Having Windows 8 Epson Driver & USB Port Connection Problems?
Epson wide format printers (and others) have some serious USB connection issues. This is a simple work around for Epson printers with an Ethernet connection: Epson 3800, 3880, R2000, R3000, 4000, 4000, 4800, etc.
If you have solutions for Connecting Epson Wide Format Printers to Win 8, please contribute to this post with a comment. We all need help with this and I’m happy to add your solutions to this post and credit you.
After many issues with Win 8 and Epson USB 2.0 on older wide format printers, I’ve given up on the USB connection. It is possible to make it work but using this Ethernet TCP-IP method is much simpler and allows me to print from all computers on my network.
The USB problems seems to start if you plug in the printer using USB before installing the official complete driver package. Windows 8 tries to install a driver automatically but it fails to do this correctly and then the printer no longer connects through USB. The logical thing to do is to unplug the printer and uninstall the driver but this doesn’t seem to work. Epson’s uninstall is leaving something behind and I can’t find what that is and manually uninstalling doesn’t get it either. I have gotten this all resolved and successfully used a 3800 with Windows 8 but I can’t constantly repeat my success.
Ethernet TCP-IP Solution
There are two windows 7 Epson installers you will need to use for this work around. Epson does not have official Win 8 versions and points us to the Win 7 versions that do work for me using TCP-IP but not USB. One installer installs the driver and other installs EpsonNet which will connect your printer using TCP-IP.
Note- I use the 3800 Driver as an example but you need to adjust for whatever printer you are actually connecting. 3800 Driver v6.50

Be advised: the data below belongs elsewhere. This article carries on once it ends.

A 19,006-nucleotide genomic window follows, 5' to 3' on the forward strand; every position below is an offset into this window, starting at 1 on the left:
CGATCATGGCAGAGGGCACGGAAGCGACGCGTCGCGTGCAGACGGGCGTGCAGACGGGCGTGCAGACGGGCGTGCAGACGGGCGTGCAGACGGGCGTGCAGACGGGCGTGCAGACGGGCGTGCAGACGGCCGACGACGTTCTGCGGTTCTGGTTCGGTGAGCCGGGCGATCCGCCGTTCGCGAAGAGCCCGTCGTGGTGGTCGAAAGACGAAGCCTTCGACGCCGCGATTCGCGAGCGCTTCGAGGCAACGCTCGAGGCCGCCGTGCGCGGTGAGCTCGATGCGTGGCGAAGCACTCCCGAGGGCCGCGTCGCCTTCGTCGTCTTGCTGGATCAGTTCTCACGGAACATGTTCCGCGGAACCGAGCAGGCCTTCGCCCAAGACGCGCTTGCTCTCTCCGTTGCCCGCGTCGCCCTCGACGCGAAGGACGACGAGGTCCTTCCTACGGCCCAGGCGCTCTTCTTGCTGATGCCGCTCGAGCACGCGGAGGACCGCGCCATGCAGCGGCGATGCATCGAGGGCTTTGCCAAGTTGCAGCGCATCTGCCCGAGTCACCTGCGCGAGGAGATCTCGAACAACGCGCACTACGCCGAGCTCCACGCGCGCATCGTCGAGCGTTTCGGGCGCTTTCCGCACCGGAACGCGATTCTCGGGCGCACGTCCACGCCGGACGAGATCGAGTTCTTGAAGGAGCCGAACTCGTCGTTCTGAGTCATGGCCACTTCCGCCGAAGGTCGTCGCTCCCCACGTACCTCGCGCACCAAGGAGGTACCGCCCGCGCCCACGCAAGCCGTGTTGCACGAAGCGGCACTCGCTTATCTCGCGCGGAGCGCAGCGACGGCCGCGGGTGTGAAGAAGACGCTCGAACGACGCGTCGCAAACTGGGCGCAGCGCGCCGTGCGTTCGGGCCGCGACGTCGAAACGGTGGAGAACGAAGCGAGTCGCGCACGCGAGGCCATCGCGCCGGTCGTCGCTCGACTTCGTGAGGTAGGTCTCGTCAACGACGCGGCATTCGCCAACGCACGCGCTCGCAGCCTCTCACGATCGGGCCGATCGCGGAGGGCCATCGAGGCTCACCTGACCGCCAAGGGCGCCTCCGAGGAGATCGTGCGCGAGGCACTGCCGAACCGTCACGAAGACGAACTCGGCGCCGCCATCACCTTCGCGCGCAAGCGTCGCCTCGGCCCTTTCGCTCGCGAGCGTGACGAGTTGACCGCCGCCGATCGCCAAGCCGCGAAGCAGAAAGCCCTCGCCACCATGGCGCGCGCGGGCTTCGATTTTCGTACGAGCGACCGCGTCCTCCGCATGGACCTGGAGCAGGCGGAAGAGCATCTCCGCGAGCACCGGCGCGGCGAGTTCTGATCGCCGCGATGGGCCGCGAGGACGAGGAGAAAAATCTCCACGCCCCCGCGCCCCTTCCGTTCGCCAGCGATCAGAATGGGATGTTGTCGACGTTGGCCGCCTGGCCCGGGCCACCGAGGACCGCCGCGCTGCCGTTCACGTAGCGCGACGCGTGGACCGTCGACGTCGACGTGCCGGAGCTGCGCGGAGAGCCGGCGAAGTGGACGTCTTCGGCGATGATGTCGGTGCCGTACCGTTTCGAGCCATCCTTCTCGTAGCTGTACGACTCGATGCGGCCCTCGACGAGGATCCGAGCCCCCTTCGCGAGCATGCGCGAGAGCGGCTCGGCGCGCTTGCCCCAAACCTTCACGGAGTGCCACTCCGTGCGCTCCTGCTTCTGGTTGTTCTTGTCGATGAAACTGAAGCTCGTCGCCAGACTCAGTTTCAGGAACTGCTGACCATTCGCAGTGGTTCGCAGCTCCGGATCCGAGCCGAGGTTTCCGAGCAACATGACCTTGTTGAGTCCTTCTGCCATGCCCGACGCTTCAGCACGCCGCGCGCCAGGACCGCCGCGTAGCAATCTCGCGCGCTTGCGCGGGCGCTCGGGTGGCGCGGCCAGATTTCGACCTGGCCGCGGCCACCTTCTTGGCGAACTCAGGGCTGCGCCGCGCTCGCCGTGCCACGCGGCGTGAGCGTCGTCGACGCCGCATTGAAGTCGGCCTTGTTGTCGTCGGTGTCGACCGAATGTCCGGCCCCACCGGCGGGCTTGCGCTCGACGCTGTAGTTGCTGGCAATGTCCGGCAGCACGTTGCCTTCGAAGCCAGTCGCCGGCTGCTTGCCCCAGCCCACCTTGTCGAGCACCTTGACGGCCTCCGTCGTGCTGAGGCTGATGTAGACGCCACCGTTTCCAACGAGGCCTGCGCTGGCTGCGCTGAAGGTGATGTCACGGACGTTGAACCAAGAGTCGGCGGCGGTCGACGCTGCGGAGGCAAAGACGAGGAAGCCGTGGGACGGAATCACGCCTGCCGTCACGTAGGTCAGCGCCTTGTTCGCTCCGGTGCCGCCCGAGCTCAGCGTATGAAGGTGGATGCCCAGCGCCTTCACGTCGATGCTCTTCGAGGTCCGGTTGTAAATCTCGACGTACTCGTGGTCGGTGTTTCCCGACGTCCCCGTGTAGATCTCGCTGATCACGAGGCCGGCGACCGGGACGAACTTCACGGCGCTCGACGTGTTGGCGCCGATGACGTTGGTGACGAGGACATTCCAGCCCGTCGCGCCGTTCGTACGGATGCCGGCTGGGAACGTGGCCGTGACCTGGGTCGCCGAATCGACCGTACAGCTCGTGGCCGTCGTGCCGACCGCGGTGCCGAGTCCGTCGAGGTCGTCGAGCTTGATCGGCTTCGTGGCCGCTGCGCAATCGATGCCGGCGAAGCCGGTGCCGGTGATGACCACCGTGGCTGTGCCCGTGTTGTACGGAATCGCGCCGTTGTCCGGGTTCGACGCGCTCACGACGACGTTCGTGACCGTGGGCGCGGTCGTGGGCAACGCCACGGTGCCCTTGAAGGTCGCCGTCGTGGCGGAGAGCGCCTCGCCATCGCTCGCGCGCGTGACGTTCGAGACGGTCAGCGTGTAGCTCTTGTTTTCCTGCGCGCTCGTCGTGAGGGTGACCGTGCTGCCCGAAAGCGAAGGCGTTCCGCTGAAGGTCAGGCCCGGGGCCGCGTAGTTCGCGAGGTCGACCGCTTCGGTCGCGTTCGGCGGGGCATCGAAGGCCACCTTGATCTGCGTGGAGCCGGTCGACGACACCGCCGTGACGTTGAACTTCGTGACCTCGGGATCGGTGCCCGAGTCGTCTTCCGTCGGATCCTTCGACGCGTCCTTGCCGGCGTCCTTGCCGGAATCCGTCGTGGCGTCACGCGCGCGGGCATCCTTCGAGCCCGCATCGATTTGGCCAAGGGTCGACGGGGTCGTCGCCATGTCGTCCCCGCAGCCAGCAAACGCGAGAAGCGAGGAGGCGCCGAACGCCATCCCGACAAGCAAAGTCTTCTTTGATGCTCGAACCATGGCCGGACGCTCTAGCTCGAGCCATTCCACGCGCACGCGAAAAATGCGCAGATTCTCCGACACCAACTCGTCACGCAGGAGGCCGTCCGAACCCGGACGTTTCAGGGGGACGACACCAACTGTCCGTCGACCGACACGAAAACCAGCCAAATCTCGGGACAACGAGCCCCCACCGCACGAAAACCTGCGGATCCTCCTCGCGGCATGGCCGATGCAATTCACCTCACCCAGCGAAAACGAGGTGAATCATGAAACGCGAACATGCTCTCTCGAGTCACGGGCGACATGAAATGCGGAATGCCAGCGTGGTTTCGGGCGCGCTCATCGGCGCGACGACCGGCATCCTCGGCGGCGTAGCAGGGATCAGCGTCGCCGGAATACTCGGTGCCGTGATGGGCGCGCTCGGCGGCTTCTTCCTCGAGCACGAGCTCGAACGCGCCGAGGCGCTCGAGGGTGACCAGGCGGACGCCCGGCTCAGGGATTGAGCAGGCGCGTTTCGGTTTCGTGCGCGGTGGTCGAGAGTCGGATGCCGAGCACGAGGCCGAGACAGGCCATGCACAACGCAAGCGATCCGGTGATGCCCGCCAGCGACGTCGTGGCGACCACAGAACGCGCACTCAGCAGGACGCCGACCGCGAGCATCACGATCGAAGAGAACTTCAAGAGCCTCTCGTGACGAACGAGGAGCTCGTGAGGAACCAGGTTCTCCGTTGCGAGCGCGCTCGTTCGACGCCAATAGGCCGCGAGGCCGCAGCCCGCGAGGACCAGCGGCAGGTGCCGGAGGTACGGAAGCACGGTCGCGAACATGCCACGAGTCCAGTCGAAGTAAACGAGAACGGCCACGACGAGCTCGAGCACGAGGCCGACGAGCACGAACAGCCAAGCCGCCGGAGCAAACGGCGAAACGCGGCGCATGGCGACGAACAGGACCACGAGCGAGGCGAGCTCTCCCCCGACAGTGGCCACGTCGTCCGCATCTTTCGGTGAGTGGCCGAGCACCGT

You may need to uninstall previous versions you have tried but I’d skip that for now if you can get the driver to come up but not connect. Install the Driver and make sure it’s running by going to the print dialog in one of your programs, like Photoshop or Lightroom. If you can open the driver but not connect & communicate to the printer through USB, then your ready. If you can’t get the driver installed then you have another issue and connecting through Ethernet using TCP-IP isn’t likely to help.
Install EpsonNet. With the printer connected to your Lan and turned on, run EpsonNet and make a note of the printers IP Address. You will enter this address into the Windows Printer Port info. 10.0.0.36 in this instance.
Go to the Windows 8 Devices & Printers. I do this by hitting the Windows Key and typing Devices & Printers. Now you will see the Epson printer but it will not show as connected until you add the TCP-IP port with correct IP.
Right Click on the printer and select Printer Properties: Not “Properties”, lot’s of people are getting stuck here because they are clicking properties instead of Printer Properties.
Select Add Port
Select TCP-IP as the Port Type and click New Port.
Add the IP Address and a name you will recognize. I used Epson 3800 TCP-IP.
Confirm that the new port is selected for your printer
Completion and Connection Confirmation
Now you should see your printer connected and all should be right with Windows 8 and your Epson Printer.
I’m always amazed that photographers can work with a standard mouse. Many photographers using Macs don’t even use a mouse with a right click. I’m not sure how to work without a bunch of Lightroom Shortcuts shortcuts on my mouse.
There are thousands of options for good input devices and many retouchers would say that a Wacom tablet is the only way to go. I do agree with that for actual retouching but in my day to day photography business grind, I’m simultaneously running many programs that don’t work all that well with a stylus. The main issue is flipping back and forth from typing to using the stylus. You have to set down the stylus to use two hands and pick it back up, then find the spot on the pad where you need to be. The answer is to have both a great mouse and a Wacom Tablet.
My current mischief of mice (lol-not a pack, flock or school) all have 12 thumb buttons that can be set up for different shortcuts. It takes a little while to set up the system and get used to it but once you do the productivity is gains are amazing. Below is the info on an inexpensive “Gaming Mouse”. I guess Adobe Lightroom is a game of sorts. This is a bargain copy of the Logitech models we use as well. The Logitech is pricy but the heavy weight, smooth glide and button set up make them top of the line. This model is for PC only but many of these have software for both Mac and Win.